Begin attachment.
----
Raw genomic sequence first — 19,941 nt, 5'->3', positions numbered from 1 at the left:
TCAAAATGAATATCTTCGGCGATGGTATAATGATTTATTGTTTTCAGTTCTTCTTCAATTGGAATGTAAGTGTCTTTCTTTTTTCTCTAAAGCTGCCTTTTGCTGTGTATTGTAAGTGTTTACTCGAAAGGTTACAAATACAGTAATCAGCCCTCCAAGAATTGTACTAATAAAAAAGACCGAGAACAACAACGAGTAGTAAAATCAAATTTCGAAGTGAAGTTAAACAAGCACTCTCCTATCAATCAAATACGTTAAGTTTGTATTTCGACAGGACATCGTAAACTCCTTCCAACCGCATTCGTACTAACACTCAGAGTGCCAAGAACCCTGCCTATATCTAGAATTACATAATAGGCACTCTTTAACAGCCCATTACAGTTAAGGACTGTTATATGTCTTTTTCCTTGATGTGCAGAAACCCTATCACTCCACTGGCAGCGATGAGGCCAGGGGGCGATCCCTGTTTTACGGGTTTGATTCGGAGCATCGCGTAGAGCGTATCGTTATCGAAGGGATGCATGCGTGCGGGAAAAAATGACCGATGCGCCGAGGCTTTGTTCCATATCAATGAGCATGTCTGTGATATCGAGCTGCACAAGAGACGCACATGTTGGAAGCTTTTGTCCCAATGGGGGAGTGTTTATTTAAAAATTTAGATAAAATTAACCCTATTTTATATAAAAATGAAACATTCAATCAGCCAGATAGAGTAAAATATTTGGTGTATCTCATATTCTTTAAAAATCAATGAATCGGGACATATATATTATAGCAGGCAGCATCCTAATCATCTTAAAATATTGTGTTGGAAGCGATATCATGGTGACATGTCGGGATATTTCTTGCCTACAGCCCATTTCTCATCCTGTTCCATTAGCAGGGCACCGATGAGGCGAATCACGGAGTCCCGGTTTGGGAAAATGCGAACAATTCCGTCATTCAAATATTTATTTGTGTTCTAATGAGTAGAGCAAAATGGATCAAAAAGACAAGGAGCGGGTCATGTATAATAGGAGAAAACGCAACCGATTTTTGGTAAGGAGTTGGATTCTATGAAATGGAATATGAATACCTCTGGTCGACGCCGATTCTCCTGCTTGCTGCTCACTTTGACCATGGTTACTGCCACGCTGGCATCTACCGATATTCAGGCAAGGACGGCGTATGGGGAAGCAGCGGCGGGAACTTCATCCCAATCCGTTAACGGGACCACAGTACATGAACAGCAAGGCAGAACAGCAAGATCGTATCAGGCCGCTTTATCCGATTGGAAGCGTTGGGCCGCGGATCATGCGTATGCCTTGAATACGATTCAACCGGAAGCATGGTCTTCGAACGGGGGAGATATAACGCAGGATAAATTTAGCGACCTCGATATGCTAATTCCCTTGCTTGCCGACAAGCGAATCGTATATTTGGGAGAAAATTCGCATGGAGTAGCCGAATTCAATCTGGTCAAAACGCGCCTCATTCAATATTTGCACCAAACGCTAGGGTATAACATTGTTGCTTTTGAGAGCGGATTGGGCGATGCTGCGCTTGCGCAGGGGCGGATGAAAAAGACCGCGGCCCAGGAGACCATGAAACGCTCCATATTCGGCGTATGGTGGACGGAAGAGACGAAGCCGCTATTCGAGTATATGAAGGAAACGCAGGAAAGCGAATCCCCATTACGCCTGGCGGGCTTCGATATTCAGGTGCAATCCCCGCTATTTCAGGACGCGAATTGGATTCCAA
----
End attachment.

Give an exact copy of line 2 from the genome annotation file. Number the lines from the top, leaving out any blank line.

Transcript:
TCAAAATGAATATCTTCGGCGATGGTATAATGATTTATTGTTTTCAGTTCTTCTTCAATTGGAATGTAAGTGTCTTTCTTTTTTCTCTAAAGCTGCCTTTTGCTGTGTATTGTAAGTGTTTACTCGAAAGGTTACAAATACAGTAATCAGCCCTCCAAGAATTGTACTAATAAAAAAGACCGAGAACAACAACGAGTAGTAAAATCAAATTTCGAAGTGAAGTTAAACAAGCACTCTCCTATCAATCAAATACGTTAAGTTTGTATTTCGACAGGACATCGTAAACTCCTTCCAACCGCATTCGTACTAACACTCAGAGTGCCAAGAACCCTGCCTATATCTAGAATTACATAATAGGCACTCTTTAACAGCCCATTACAGTTAAGGACTGTTATATGTCTTTTTCCTTGATGTGCAGAAACCCTATCACTCCACTGGCAGCGATGAGGCCAGGGGGCGATCCCTGTTTTACGGGTTTGATTCGGAGCATCGCGTAGAGCGTATCGTTATCGAAGGGATGCATGCGTGCGGGAAAAAATGACCGATGCGCCGAGGCTTTGTTCCATATCAATGAGCATGTCTGTGATATCGAGCTGCACAAGAGACGCACATGTTGGAAGCTTTTGTCCCAATGGGGGAGTGTTTATTTAAAAATTTAGATAAAATTAACCCTATTTTATATAAAAATGAAACATTCAATCAGCCAGATAGAGTAAAATATTTGGTGTATCTCATATTCTTTAAAAATCAATGAATCGGGACATATATATTATAGCAGGCAGCATCCTAATCATCTTAAAATATTGTGTTGGAAGCGATATCATGGTGACATGTCGGGATATTTCTTGCCTACAGCCCATTTCTCATCCTGTTCCATTAGCAGGGCACCGATGAGGCGAATCACGGAGTCCCGGTTTGGGAAAATGCGAACAATTCCGTCATTCAAATATTTATTTGTGTTCTAATGAGTAGAGCAAAATGGATCAAAAAGACAAGGAGCGGGTCATGTATAATAGGAGAAAACGCAACCGATTTTTGGTAAGGAGTTGGATTCTATGAAATGGAATATGAATACCTCTGGTCGACGCCGATTCTCCTGCTTGCTGCTCACTTTGACCATGGTTACTGCCACGCTGGCATCTACCGATATTCAGGCAAGGACGGCGTATGGGGAAGCAGCGGCGGGAACTTCATCCCAATCCGTTAACGGGACCACAGTACATGAACAGCAAGGCAGAACAGCAAGATCGTATCAGGCCGCTTTATCCGATTGGAAGCGTTGGGCCGCGGATCATGCGTATGCCTTGAATACGATTCAACCGGAAGCATGGTCTTCGAACGGGGGAGATATAACGCAGGATAAATTTAGCGACCTCGATATGCTAATTCCCTTGCTTGCCGACAAGCGAATCGTATATTTGGGAGAAAATTCGCATGGAGTAGCCGAATTCAATCTGGTCAAAACGCGCCTCATTCAATATTTGCACCAAACGCTAGGGTATAACATTGTTGCTTTTGAGAGCGGATTGGGCGATGCTGCGCTTGCGCAGGGGCGGATGAAAAAGACCGCGGCCCAGGAGACCATGAAACGCTCCATATTCGGCGTATGGTGGACGGAAGAGACGAAGCCGCTATTCGAGTATATGAAGGAAACGCAGGAAAGCGAATCCCCATTACGCCTGGCGGGCTTCGATATTCAGGTGCAATCCCCGCTATTTCAGGACGCGAATTGGATTCCAA